How a Wheel is Made
The wheel began with the nave or hub, usually a well-seasoned piece of elm, described by George Sturt in his book The Wheelwright's Shop as:
Naves were originally rough-hewn with an axe, but were later turned on a lathe. The wheelwright then marked out the places where the spokes were to be morticed into the nave, and bored the holes for them. The spokes of oak were then shaped by axe, saw and spoke shave to have the maximum of strength with the minimum of weight. They were driven into the nave with a sledgehammer, not straight, but at an angle to give the right amount of dish.
The felloes, of ash, elm, oak or beech, had been shaped to a pattern and were then bored to take the tongues of the spokes: two spokes to each felloe. They were also bored to take the dowel of the adjacent felloe. Once they were hammered into position the wheel had its rim.
For shoeing, the wheel was then set up over a pit of water. The wheelwright took out the strip of iron, already curved by heat and punched with nail-holes, and laid it red hot on top of the wheel rim. As the hot iron burned into the wood, the wheelwright punched in big rose-headed nails, and then turned the wheel round into the pit of water. While the newly fastened strake was cooling, the operation was repeated on the opposite side of the wheel, until the six strakes completed the job of tyring. Shoeing a wheel in this manner continued until the latter part of the nineteenth century.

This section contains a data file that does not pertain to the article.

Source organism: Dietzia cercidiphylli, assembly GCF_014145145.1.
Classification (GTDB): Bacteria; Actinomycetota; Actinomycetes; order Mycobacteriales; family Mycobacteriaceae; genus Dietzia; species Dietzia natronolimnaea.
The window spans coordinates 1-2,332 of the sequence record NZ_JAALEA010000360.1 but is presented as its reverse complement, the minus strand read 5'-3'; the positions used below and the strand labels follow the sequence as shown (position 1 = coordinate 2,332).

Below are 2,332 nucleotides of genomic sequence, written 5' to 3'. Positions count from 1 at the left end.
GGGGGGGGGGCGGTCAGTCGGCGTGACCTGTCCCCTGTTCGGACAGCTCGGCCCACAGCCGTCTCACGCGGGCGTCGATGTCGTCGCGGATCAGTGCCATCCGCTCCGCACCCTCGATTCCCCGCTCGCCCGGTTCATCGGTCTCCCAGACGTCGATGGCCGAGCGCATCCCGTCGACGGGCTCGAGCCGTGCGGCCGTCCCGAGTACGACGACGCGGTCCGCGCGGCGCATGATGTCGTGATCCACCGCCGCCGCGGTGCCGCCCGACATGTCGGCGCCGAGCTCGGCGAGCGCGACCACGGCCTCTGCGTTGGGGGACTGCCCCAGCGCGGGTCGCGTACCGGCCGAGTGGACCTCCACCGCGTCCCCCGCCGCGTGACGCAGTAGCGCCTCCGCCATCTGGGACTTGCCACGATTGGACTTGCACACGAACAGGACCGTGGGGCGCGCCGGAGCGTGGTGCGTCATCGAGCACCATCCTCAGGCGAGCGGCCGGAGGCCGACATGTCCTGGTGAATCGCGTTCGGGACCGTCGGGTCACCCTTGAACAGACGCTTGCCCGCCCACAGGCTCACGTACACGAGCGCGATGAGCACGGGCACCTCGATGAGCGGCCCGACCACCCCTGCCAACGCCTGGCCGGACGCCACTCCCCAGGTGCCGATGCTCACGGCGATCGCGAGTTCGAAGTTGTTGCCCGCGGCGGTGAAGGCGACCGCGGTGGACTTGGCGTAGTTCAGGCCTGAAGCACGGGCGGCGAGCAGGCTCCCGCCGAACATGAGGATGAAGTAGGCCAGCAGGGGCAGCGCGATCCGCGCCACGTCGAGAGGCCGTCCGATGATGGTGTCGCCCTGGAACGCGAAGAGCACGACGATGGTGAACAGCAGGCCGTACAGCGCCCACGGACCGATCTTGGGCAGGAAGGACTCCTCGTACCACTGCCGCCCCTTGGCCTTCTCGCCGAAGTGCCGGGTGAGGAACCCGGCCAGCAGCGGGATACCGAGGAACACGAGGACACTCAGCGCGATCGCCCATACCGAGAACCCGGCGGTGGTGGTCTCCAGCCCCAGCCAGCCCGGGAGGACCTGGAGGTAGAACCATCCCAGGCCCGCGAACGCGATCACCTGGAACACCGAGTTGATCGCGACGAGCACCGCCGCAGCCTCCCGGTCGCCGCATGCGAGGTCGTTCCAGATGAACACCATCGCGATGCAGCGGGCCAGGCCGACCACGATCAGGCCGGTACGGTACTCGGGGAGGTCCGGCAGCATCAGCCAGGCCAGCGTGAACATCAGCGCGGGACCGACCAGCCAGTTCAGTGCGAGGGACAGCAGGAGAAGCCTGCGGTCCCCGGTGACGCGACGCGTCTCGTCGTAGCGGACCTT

Hoop tyres were not introduced into Britain until the last quarter of the eighteenth century. Solid bars of iron bent into a full circle and welded, were put on hot and nailed into position on the wheel rim. As the tyre cooled and shrank, it pulled the spokes into exactly the right amount of dish. The nave bonds were also heated and driven into place on each side of the spokes.
Finally, the wheel had to be boxed. This meant that the centre of the nave had to be hollowed out and a cast iron box inserted and fixed with wedges. Into this box the axle arm was fitted. Under the first Bylaws of the Worshipful Company it was a punishable offence to sell wheels before they had been boxed and shod.
For most wheelwrights however, wheels were only part of their work. They often built the cart or wagon, complete with shafts and axle-beds; it would be their responsibility to see that the wheels were properly hung from the axle-arms. The iron axle-arms were given a slight downward and forward slope, so that in a dished wheel the lowest spoke, which was at that moment taking the full weight of the load, stood perpendicular.
Making a Wheel - The Book
In February 2013 "Making a wheel" the definitive guide to making a wheel or more strictly "how to make a traditional light English pattern wheel" was reprinted.
Originally published in 1997 by The Rural Development Commission the new edition is published by Baron Books of Buckingham in association with The Worshipful Company of Wheelwrights and with the permission of Natural England as successors to the Rural Development Commission.
The co authors, Robert Hurford and John Wright, are both Liverymen of the Worshipful Company and have added a new chapter covering boxing or fixing the axle box. Also included are photographs of two fine examples of wheels. One made by apprentices in1993 and the other, in 1995, by the then Yeoman of the Company David Bysouth who became a Liveryman in 2000 and an Honorary Liveryman in 2012. Believed to have been the first working wheelwright to become a Liveryman for many years. See a separate article of the History of the Bysouth Family under "Craft News."
Copies of the book are available from:
Cost £18.00 including post and packing.
Please make cheques payable to the Worshipful Company of Wheelwrights